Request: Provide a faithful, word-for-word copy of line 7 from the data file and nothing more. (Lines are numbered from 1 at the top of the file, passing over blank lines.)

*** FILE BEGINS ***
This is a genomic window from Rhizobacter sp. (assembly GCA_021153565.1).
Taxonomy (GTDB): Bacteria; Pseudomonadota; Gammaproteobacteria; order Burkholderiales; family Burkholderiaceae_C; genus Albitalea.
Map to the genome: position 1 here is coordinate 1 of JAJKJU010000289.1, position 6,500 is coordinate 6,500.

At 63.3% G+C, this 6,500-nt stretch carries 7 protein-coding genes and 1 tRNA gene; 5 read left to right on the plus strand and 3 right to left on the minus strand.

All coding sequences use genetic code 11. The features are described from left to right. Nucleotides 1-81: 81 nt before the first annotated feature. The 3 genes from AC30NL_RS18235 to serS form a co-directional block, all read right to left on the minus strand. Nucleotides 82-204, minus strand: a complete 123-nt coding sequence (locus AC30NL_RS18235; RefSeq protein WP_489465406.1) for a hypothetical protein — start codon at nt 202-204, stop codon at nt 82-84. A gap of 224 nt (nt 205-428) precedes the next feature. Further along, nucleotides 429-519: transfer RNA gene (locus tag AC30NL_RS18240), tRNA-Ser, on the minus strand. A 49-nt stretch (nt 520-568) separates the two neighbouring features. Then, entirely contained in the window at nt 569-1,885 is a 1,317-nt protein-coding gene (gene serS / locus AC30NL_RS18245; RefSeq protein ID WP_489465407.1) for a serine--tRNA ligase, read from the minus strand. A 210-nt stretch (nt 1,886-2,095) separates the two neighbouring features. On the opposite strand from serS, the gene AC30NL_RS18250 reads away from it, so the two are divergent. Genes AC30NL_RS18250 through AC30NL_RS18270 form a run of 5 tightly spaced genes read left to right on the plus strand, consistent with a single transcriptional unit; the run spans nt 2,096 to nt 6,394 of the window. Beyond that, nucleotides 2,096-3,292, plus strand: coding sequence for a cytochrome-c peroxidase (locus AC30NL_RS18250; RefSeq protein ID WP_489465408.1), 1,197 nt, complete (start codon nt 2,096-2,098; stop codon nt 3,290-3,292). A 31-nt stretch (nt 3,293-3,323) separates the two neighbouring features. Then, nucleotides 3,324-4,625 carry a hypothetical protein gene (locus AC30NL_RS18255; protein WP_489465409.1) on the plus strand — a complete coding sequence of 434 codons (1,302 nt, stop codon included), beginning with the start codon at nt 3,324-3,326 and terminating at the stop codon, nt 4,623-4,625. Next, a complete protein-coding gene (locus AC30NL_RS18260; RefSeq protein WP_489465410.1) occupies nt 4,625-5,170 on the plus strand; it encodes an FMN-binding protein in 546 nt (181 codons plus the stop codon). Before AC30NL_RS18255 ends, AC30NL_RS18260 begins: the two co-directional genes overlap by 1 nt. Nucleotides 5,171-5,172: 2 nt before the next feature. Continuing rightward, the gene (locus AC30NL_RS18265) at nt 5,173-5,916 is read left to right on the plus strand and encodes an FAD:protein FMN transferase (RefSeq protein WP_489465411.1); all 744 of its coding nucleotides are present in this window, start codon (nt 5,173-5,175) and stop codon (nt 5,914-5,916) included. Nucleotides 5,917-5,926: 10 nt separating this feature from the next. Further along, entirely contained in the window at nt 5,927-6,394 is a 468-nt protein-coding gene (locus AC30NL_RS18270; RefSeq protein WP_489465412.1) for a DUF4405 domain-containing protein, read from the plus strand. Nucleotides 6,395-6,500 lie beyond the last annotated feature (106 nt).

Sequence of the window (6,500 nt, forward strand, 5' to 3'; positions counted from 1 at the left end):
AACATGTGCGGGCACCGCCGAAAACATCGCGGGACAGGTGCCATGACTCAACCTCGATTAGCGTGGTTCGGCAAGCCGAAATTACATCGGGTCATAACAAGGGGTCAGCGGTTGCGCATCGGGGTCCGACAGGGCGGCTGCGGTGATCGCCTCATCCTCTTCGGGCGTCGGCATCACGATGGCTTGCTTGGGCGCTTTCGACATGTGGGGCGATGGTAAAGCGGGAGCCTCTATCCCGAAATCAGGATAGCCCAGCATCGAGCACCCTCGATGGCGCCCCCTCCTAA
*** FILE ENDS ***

AACATGTGCGGGCACCGCCGAAAACATCGCGGGACAGGTGCCATGACTCAACCTCGATTAGCGTGGTTCGGCAAGCCGAAATTACATCGGGTCATAACAAGGGGTCAGCGGTTGCGCATCGGGGTCCGACAGGGCGGCTGCGGTGATCGCCTCATCCTCTTCGGGCGTCGGCATCACGATGGCTTGCTTGGGCGCTTTCGACATGTGGGGCGATGGTAAAGCGGGAGCCTCTATCCCGAAATCAGGATAGCCCAGCATCGAGCACCCTCGATGGCGCCCCCTCCTAA